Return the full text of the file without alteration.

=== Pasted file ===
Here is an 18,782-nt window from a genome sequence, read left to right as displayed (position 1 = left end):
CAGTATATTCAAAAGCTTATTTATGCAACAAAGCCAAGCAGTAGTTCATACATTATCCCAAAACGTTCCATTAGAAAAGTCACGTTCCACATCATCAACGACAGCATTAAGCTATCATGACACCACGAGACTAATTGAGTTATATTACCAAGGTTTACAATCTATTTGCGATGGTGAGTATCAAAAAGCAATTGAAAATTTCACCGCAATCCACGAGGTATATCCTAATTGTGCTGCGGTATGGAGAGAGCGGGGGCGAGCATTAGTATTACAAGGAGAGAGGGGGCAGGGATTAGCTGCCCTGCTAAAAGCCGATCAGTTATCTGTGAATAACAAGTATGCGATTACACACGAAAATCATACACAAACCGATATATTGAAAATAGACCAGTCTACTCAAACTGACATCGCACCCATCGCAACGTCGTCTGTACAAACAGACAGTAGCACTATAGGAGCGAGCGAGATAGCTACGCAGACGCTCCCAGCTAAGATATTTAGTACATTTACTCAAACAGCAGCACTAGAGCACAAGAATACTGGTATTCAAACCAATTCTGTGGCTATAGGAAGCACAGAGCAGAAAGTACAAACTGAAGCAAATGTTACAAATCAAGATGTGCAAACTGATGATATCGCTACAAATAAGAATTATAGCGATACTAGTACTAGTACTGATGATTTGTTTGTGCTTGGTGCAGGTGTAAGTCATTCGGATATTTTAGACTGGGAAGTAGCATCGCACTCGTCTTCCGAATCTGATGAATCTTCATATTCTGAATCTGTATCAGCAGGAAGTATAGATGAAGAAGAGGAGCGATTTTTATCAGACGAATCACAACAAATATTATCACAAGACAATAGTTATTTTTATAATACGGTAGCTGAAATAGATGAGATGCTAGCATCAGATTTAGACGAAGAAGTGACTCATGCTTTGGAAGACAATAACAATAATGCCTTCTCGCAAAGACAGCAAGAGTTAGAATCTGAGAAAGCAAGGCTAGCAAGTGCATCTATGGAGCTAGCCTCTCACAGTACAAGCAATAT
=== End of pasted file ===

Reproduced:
Here is an 18,782-nt window from a genome sequence, read left to right as displayed (position 1 = left end):
CAGTATATTCAAAAGCTTATTTATGCAACAAAGCCAAGCAGTAGTTCATACATTATCCCAAAACGTTCCATTAGAAAAGTCACGTTCCACATCATCAACGACAGCATTAAGCTATCATGACACCACGAGACTAATTGAGTTATATTACCAAGGTTTACAATCTATTTGCGATGGTGAGTATCAAAAAGCAATTGAAAATTTCACCGCAATCCACGAGGTATATCCTAATTGTGCTGCGGTATGGAGAGAGCGGGGGCGAGCATTAGTATTACAAGGAGAGAGGGGGCAGGGATTAGCTGCCCTGCTAAAAGCCGATCAGTTATCTGTGAATAACAAGTATGCGATTACACACGAAAATCATACACAAACCGATATATTGAAAATAGACCAGTCTACTCAAACTGACATCGCACCCATCGCAACGTCGTCTGTACAAACAGACAGTAGCACTATAGGAGCGAGCGAGATAGCTACGCAGACGCTCCCAGCTAAGATATTTAGTACATTTACTCAAACAGCAGCACTAGAGCACAAGAATACTGGTATTCAAACCAATTCTGTGGCTATAGGAAGCACAGAGCAGAAAGTACAAACTGAAGCAAATGTTACAAATCAAGATGTGCAAACTGATGATATCGCTACAAATAAGAATTATAGCGATACTAGTACTAGTACTGATGATTTGTTTGTGCTTGGTGCAGGTGTAAGTCATTCGGATATTTTAGACTGGGAAGTAGCATCGCACTCGTCTTCCGAATCTGATGAATCTTCATATTCTGAATCTGTATCAGCAGGAAGTATAGATGAAGAAGAGGAGCGATTTTTATCAGACGAATCACAACAAATATTATCACAAGACAATAGTTATTTTTATAATACGGTAGCTGAAATAGATGAGATGCTAGCATCAGATTTAGACGAAGAAGTGACTCATGCTTTGGAAGACAATAACAATAATGCCTTCTCGCAAAGACAGCAAGAGTTAGAATCTGAGAAAGCAAGGCTAGCAAGTGCATCTATGGAGCTAGCCTCTCACAGTACAAGCAATAT